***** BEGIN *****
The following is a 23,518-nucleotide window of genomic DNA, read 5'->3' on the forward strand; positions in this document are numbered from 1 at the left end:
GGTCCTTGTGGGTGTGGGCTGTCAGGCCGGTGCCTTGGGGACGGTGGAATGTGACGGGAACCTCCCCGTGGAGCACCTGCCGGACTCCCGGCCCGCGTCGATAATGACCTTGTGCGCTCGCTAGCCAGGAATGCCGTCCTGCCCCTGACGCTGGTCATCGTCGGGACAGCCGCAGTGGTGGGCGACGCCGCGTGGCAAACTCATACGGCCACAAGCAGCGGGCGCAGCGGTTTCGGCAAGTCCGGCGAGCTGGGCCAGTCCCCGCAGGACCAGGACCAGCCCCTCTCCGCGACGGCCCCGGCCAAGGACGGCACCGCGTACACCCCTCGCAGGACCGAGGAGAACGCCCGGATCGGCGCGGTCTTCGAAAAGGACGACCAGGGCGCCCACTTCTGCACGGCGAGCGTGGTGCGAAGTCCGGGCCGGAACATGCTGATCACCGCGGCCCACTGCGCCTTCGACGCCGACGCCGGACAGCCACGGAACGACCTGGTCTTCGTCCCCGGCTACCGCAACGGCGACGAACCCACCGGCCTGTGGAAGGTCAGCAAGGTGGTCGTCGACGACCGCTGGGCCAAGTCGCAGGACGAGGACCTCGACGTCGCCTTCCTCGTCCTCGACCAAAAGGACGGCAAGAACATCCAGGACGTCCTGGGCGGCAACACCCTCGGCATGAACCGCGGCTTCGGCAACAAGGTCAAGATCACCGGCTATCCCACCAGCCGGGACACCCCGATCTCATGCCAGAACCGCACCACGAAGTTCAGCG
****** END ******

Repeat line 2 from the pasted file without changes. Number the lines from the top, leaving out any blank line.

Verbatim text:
GGTCCTTGTGGGTGTGGGCTGTCAGGCCGGTGCCTTGGGGACGGTGGAATGTGACGGGAACCTCCCCGTGGAGCACCTGCCGGACTCCCGGCCCGCGTCGATAATGACCTTGTGCGCTCGCTAGCCAGGAATGCCGTCCTGCCCCTGACGCTGGTCATCGTCGGGACAGCCGCAGTGGTGGGCGACGCCGCGTGGCAAACTCATACGGCCACAAGCAGCGGGCGCAGCGGTTTCGGCAAGTCCGGCGAGCTGGGCCAGTCCCCGCAGGACCAGGACCAGCCCCTCTCCGCGACGGCCCCGGCCAAGGACGGCACCGCGTACACCCCTCGCAGGACCGAGGAGAACGCCCGGATCGGCGCGGTCTTCGAAAAGGACGACCAGGGCGCCCACTTCTGCACGGCGAGCGTGGTGCGAAGTCCGGGCCGGAACATGCTGATCACCGCGGCCCACTGCGCCTTCGACGCCGACGCCGGACAGCCACGGAACGACCTGGTCTTCGTCCCCGGCTACCGCAACGGCGACGAACCCACCGGCCTGTGGAAGGTCAGCAAGGTGGTCGTCGACGACCGCTGGGCCAAGTCGCAGGACGAGGACCTCGACGTCGCCTTCCTCGTCCTCGACCAAAAGGACGGCAAGAACATCCAGGACGTCCTGGGCGGCAACACCCTCGGCATGAACCGCGGCTTCGGCAACAAGGTCAAGATCACCGGCTATCCCACCAGCCGGGACACCCCGATCTCATGCCAGAACCGCACCACGAAGTTCAGCG